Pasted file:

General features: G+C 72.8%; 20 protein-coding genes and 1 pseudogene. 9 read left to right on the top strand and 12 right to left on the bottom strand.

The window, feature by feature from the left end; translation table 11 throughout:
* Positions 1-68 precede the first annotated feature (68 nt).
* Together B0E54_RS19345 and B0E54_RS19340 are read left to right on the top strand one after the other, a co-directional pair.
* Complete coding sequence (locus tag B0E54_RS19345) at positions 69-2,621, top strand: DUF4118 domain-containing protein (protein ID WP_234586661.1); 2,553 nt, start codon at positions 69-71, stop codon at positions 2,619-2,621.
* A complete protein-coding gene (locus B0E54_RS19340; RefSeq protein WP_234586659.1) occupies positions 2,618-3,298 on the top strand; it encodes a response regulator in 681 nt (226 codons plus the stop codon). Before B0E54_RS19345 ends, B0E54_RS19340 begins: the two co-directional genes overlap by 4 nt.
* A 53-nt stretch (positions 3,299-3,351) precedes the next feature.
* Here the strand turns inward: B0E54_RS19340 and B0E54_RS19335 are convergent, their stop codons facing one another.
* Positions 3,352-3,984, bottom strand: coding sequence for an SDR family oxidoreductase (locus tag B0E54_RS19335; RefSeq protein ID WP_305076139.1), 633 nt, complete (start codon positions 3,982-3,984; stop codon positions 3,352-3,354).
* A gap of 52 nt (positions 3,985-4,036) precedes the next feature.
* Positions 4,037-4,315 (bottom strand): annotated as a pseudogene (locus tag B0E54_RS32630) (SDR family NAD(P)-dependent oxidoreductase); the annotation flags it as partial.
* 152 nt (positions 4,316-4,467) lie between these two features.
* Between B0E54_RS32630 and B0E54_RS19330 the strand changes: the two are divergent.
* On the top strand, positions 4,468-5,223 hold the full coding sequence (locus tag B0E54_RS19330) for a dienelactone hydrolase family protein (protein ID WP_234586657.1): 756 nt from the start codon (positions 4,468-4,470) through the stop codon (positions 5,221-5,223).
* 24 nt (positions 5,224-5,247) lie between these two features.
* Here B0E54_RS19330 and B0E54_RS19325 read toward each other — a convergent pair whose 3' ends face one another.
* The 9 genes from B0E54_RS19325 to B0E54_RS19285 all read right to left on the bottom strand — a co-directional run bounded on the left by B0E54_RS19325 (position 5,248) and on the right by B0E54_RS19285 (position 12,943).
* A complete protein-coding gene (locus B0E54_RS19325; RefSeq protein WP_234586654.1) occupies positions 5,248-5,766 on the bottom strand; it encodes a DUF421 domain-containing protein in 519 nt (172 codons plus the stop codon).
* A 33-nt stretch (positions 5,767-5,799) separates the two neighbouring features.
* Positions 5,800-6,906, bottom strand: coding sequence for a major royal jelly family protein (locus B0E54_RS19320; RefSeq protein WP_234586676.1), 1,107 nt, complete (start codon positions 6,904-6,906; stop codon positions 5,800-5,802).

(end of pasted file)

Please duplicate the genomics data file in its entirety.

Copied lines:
General features: G+C 72.8%; 20 protein-coding genes and 1 pseudogene. 9 read left to right on the top strand and 12 right to left on the bottom strand.

The window, feature by feature from the left end; translation table 11 throughout:
* Positions 1-68 precede the first annotated feature (68 nt).
* Together B0E54_RS19345 and B0E54_RS19340 are read left to right on the top strand one after the other, a co-directional pair.
* Complete coding sequence (locus tag B0E54_RS19345) at positions 69-2,621, top strand: DUF4118 domain-containing protein (protein ID WP_234586661.1); 2,553 nt, start codon at positions 69-71, stop codon at positions 2,619-2,621.
* A complete protein-coding gene (locus B0E54_RS19340; RefSeq protein WP_234586659.1) occupies positions 2,618-3,298 on the top strand; it encodes a response regulator in 681 nt (226 codons plus the stop codon). Before B0E54_RS19345 ends, B0E54_RS19340 begins: the two co-directional genes overlap by 4 nt.
* A 53-nt stretch (positions 3,299-3,351) precedes the next feature.
* Here the strand turns inward: B0E54_RS19340 and B0E54_RS19335 are convergent, their stop codons facing one another.
* Positions 3,352-3,984, bottom strand: coding sequence for an SDR family oxidoreductase (locus tag B0E54_RS19335; RefSeq protein ID WP_305076139.1), 633 nt, complete (start codon positions 3,982-3,984; stop codon positions 3,352-3,354).
* A gap of 52 nt (positions 3,985-4,036) precedes the next feature.
* Positions 4,037-4,315 (bottom strand): annotated as a pseudogene (locus tag B0E54_RS32630) (SDR family NAD(P)-dependent oxidoreductase); the annotation flags it as partial.
* 152 nt (positions 4,316-4,467) lie between these two features.
* Between B0E54_RS32630 and B0E54_RS19330 the strand changes: the two are divergent.
* On the top strand, positions 4,468-5,223 hold the full coding sequence (locus tag B0E54_RS19330) for a dienelactone hydrolase family protein (protein ID WP_234586657.1): 756 nt from the start codon (positions 4,468-4,470) through the stop codon (positions 5,221-5,223).
* 24 nt (positions 5,224-5,247) lie between these two features.
* Here B0E54_RS19330 and B0E54_RS19325 read toward each other — a convergent pair whose 3' ends face one another.
* The 9 genes from B0E54_RS19325 to B0E54_RS19285 all read right to left on the bottom strand — a co-directional run bounded on the left by B0E54_RS19325 (position 5,248) and on the right by B0E54_RS19285 (position 12,943).
* A complete protein-coding gene (locus B0E54_RS19325; RefSeq protein WP_234586654.1) occupies positions 5,248-5,766 on the bottom strand; it encodes a DUF421 domain-containing protein in 519 nt (172 codons plus the stop codon).
* A 33-nt stretch (positions 5,767-5,799) separates the two neighbouring features.
* Positions 5,800-6,906, bottom strand: coding sequence for a major royal jelly family protein (locus B0E54_RS19320; RefSeq protein WP_234586676.1), 1,107 nt, complete (start codon positions 6,904-6,906; stop codon positions 5,800-5,802).